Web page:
When we’re talking about permanent restrictions, we’re talking about the long-term effects of living with a fused spine, and while it isn’t guaranteed patients will experience these types of restrictions and effects, some common side effects can include:
Generally speaking, the more vertebrae fused together, the more likely a patient is to experience some long-term restrictions and effects associated with the procedure.
Perhaps one of the most common permanent restrictions caused by spinal fusion is a loss in spinal flexibility and range of motion; this happens because the fused portion of the spine is completely rigid, and while some patients maintain enough spinal flexibility above and/or below the fusion site to not notice a significant difference, many do.
In addition, a fused spine can be painful as spinal rigidity means relying more on the spine’s surrounding muscles for support, and this can lead to tight, sore, and strained muscles: muscle fatigue and pain.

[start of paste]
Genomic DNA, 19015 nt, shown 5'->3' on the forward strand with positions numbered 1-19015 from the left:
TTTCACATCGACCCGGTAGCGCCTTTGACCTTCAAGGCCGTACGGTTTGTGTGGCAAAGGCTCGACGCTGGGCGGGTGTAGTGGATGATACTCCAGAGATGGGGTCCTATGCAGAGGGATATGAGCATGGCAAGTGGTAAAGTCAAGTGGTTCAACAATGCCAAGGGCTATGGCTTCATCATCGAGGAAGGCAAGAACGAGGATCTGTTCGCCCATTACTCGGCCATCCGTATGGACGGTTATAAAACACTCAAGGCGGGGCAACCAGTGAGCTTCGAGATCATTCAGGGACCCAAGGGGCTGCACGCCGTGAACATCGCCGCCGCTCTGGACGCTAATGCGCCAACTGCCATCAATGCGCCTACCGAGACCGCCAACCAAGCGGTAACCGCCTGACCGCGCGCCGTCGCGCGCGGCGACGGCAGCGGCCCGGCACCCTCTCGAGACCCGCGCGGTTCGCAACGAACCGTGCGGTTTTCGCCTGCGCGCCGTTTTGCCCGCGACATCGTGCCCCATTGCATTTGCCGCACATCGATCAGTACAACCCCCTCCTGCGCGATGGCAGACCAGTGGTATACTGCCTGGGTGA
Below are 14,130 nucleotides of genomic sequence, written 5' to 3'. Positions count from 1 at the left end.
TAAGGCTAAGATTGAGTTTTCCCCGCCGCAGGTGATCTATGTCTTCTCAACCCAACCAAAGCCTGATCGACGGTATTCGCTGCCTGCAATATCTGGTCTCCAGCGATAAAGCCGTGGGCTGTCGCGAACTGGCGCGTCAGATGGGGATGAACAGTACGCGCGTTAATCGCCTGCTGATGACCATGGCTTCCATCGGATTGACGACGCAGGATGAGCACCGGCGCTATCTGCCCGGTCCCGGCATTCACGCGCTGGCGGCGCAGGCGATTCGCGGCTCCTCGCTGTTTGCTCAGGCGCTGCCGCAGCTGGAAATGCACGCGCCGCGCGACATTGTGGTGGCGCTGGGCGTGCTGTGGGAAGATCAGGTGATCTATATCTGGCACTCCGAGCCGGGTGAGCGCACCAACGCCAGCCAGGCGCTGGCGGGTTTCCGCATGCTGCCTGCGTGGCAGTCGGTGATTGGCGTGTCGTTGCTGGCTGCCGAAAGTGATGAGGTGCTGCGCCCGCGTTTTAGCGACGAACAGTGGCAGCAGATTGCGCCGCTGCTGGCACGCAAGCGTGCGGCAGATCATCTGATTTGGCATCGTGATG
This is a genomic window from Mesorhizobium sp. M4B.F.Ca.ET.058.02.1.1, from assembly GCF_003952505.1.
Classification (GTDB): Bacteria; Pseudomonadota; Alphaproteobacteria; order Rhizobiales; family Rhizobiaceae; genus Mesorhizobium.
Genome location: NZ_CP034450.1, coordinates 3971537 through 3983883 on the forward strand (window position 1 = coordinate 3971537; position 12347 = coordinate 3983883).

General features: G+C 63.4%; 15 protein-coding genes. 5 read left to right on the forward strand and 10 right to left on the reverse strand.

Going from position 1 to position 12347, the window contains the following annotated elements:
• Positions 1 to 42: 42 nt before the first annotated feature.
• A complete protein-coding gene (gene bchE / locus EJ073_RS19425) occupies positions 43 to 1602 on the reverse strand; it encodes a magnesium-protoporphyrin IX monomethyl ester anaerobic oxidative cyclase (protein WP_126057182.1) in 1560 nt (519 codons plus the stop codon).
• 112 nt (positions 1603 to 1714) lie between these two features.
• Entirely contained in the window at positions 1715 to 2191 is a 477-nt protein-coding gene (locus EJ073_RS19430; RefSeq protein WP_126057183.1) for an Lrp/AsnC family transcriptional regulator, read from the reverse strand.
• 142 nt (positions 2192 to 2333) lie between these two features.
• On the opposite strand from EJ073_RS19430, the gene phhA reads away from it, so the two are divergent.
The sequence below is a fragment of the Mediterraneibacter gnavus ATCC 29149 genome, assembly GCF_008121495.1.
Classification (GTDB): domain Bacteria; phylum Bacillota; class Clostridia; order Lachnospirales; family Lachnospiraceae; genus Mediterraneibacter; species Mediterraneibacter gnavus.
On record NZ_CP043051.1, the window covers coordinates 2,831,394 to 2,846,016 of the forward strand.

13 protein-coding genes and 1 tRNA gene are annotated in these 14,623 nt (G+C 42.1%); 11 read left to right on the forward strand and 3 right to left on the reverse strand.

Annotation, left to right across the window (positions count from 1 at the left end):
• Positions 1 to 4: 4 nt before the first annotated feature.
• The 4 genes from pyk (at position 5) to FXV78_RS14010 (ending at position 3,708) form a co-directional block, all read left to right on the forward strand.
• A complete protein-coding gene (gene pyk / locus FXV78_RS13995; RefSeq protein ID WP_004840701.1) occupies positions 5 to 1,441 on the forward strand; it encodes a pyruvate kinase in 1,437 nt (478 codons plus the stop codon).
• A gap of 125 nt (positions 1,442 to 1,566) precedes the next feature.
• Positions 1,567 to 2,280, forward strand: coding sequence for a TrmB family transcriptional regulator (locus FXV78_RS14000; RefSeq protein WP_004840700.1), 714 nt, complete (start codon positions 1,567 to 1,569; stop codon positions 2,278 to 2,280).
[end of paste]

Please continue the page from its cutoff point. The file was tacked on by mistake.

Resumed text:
As a fused spine is more vulnerable to injury, this can carry a psychological weight for patients as the fear of trying new things and/or participating in much-loved activities from life before surgery can impact overall quality of life.
So for patients who choose to forgo a surgical recommendation, what are the alternatives to spinal fusion surgery?
While traditional scoliosis treatment commonly funnels patients towards spinal fusion surgery, there is a modern alternative treatment option with proven results: conservative chiropractic-centered treatment.